NEW YORK TIMES BEST SELLER • The epic story of the greatest quest in all of science—the holy grail of physics that would explain the creation of the universe—from renowned theoretical physicist and author of The Future of the Mind and The Future of Humanity
When Newton discovered the law of gravity, he unified the rules governing the heavens and the Earth. Since then, physicists have been placing new forces into ever-grander theories.
But perhaps the ultimate challenge is achieving a monumental synthesis of the two remaining theories—relativity and the quantum theory. This would be the crowning achievement of science, a profound merging of all the forces of nature into one beautiful, magnificent equation to unlock the deepest mysteries in science: What happened before the Big Bang? What lies on the other side of a black hole? Are there other universes and dimensions? Is time travel possible? Why are we here?
Kaku also explains the intense controversy swirling around this theory, with Nobel laureates taking opposite sides on this vital question. It is a captivating, gripping story; what’s at stake is nothing less than our conception of the universe.
Written with Kaku’s trademark enthusiasm and clarity, this epic and engaging journey is the story of The God Equation.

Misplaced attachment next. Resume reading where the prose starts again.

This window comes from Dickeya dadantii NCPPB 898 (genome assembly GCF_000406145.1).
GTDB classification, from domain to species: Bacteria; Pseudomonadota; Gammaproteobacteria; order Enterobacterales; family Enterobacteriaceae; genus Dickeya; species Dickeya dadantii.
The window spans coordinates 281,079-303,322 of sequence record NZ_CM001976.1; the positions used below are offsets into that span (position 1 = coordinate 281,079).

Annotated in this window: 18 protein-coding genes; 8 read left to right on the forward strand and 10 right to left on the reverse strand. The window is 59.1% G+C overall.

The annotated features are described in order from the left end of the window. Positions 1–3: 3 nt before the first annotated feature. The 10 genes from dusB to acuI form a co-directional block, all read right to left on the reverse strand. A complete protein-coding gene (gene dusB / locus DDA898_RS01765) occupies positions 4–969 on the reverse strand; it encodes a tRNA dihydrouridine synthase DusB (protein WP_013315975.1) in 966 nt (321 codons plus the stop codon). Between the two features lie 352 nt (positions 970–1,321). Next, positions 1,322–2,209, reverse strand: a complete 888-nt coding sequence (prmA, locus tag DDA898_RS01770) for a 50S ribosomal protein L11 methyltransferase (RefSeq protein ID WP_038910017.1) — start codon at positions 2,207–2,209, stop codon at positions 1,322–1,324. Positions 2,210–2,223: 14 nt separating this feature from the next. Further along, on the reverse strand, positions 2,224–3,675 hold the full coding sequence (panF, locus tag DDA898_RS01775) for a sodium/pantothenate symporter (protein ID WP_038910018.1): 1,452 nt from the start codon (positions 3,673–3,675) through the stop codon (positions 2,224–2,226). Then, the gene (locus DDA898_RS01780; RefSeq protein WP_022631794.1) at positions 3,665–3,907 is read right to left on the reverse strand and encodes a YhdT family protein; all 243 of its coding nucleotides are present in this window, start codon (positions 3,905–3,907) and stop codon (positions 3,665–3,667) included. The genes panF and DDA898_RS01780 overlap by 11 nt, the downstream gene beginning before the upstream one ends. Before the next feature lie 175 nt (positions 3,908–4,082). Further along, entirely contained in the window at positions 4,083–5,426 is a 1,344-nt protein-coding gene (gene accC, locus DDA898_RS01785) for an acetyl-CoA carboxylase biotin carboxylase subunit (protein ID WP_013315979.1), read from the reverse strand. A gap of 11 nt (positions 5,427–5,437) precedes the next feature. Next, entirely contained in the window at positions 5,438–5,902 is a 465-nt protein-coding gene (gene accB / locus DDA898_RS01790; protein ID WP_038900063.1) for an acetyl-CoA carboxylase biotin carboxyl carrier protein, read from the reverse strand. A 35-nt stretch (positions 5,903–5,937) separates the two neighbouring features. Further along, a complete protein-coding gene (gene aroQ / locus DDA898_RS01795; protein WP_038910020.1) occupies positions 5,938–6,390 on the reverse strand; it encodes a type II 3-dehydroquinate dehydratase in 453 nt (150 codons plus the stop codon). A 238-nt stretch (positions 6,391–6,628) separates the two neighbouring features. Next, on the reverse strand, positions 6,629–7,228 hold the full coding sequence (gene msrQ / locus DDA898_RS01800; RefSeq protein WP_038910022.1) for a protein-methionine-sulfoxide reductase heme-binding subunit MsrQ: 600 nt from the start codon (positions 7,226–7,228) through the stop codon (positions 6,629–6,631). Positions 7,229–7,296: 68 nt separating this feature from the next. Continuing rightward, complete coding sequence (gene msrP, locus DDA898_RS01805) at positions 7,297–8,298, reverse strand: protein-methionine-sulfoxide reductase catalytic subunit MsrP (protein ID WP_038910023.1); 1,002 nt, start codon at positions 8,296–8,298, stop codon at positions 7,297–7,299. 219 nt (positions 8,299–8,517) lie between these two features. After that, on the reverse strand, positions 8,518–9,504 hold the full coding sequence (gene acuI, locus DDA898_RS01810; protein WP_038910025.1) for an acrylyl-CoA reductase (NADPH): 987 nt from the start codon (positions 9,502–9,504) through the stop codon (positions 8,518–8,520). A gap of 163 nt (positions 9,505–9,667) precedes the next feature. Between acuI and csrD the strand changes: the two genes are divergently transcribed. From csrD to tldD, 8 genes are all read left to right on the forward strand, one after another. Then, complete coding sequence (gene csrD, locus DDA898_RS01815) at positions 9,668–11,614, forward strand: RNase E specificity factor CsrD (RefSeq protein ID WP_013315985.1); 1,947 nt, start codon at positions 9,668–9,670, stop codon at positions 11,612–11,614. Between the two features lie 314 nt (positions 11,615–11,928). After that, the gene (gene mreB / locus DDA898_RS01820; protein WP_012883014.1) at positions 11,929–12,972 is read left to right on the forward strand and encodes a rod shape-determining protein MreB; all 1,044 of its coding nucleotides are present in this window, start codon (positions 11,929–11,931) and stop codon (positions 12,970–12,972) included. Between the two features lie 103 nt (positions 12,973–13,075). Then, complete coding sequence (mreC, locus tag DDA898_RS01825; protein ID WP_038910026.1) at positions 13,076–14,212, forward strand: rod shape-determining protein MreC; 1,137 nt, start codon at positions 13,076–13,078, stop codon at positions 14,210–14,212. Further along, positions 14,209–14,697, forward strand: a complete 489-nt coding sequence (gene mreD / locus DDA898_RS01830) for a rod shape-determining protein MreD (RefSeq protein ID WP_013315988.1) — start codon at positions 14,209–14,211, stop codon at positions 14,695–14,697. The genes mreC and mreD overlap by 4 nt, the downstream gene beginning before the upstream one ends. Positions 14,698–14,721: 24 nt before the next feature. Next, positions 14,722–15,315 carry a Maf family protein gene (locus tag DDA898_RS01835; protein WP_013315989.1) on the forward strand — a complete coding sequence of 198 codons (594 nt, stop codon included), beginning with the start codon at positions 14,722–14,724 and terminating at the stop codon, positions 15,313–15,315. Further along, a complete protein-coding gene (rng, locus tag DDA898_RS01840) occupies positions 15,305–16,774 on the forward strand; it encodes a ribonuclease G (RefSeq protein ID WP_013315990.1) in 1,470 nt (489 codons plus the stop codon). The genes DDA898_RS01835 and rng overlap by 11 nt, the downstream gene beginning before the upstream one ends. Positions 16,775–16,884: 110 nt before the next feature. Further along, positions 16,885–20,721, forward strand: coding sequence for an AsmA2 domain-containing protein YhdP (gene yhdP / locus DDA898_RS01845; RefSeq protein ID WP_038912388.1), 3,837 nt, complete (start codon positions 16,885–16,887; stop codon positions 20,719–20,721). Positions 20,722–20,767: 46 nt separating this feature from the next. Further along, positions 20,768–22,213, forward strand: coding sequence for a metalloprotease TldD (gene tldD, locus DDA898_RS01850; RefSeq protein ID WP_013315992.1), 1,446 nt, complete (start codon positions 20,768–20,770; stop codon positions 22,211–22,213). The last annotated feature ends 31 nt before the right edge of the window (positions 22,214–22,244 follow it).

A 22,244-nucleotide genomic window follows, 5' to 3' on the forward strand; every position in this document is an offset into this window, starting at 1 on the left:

CUNY physics professor Kaku (The Future of Humanity: Our Destiny in the Universe) shines light on a theory that could "unravel the deepest mysteries of space and time" in this riveting work of popular science. Kaku's focus is on string theory, which proposes that "the universe was not made of point particles but of tiny vibrating strings, with each note corresponding to a subatomic particle." The theory, the author writes, offers answers to questions about time travel, wormholes, and parallel universes. Kaku provides a history of string theory, which "emerged accidentally" after a chance rediscovery of an 18th-century mathematician's work in 1968, and breaks down the centuries-long quest for a definitive explanation of how all cosmic forces operate, including the discovery of atoms in ancient Greece, Newton's work that proved symmetry is "one of our most powerful tools in unifying all forces of nature," and Einstein's discovery of general relativity. Kaku lauds string theory for having "seized the imagination of the world's top scientists," but still gives fair credit to pushback against it: "The most glaring problem is that, for all the press extolling the beauty and complexity of this theory, we have no solid, testable evidence." Kaku's expertise at making mind-bending concepts comprehensible makes this a real intellectual eye-opener.